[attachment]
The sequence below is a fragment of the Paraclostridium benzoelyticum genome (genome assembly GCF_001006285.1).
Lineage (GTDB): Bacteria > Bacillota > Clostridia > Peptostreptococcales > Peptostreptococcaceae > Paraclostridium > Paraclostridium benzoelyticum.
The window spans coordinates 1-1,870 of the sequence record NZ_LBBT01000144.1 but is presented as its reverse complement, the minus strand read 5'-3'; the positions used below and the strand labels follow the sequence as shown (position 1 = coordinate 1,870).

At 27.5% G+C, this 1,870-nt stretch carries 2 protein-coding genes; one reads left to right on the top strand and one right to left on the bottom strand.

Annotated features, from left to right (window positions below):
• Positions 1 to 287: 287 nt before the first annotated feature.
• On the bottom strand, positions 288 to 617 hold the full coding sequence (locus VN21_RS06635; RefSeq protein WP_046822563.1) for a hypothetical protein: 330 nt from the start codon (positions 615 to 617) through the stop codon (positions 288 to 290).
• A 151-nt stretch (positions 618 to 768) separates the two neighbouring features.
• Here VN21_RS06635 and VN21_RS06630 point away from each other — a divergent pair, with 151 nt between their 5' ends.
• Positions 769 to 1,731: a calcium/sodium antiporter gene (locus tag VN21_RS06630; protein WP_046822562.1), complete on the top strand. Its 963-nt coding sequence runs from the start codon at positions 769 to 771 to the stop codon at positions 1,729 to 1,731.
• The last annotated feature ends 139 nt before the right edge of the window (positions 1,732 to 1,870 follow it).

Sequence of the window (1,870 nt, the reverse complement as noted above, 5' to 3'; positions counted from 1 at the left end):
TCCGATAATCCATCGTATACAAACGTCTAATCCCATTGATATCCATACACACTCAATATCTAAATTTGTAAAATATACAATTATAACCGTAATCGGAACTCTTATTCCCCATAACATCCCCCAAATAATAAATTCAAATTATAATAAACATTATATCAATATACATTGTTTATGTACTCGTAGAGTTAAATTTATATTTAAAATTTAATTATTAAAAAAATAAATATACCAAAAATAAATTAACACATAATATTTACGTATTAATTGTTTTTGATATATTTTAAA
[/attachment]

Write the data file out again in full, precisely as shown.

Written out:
The sequence below is a fragment of the Paraclostridium benzoelyticum genome (genome assembly GCF_001006285.1).
Lineage (GTDB): Bacteria > Bacillota > Clostridia > Peptostreptococcales > Peptostreptococcaceae > Paraclostridium > Paraclostridium benzoelyticum.
The window spans coordinates 1-1,870 of the sequence record NZ_LBBT01000144.1 but is presented as its reverse complement, the minus strand read 5'-3'; the positions used below and the strand labels follow the sequence as shown (position 1 = coordinate 1,870).

At 27.5% G+C, this 1,870-nt stretch carries 2 protein-coding genes; one reads left to right on the top strand and one right to left on the bottom strand.

Annotated features, from left to right (window positions below):
• Positions 1 to 287: 287 nt before the first annotated feature.
• On the bottom strand, positions 288 to 617 hold the full coding sequence (locus VN21_RS06635; RefSeq protein WP_046822563.1) for a hypothetical protein: 330 nt from the start codon (positions 615 to 617) through the stop codon (positions 288 to 290).
• A 151-nt stretch (positions 618 to 768) separates the two neighbouring features.
• Here VN21_RS06635 and VN21_RS06630 point away from each other — a divergent pair, with 151 nt between their 5' ends.
• Positions 769 to 1,731: a calcium/sodium antiporter gene (locus tag VN21_RS06630; protein WP_046822562.1), complete on the top strand. Its 963-nt coding sequence runs from the start codon at positions 769 to 771 to the stop codon at positions 1,729 to 1,731.
• The last annotated feature ends 139 nt before the right edge of the window (positions 1,732 to 1,870 follow it).

Sequence of the window (1,870 nt, the reverse complement as noted above, 5' to 3'; positions counted from 1 at the left end):
TCCGATAATCCATCGTATACAAACGTCTAATCCCATTGATATCCATACACACTCAATATCTAAATTTGTAAAATATACAATTATAACCGTAATCGGAACTCTTATTCCCCATAACATCCCCCAAATAATAAATTCAAATTATAATAAACATTATATCAATATACATTGTTTATGTACTCGTAGAGTTAAATTTATATTTAAAATTTAATTATTAAAAAAATAAATATACCAAAAATAAATTAACACATAATATTTACGTATTAATTGTTTTTGATATATTTTAAA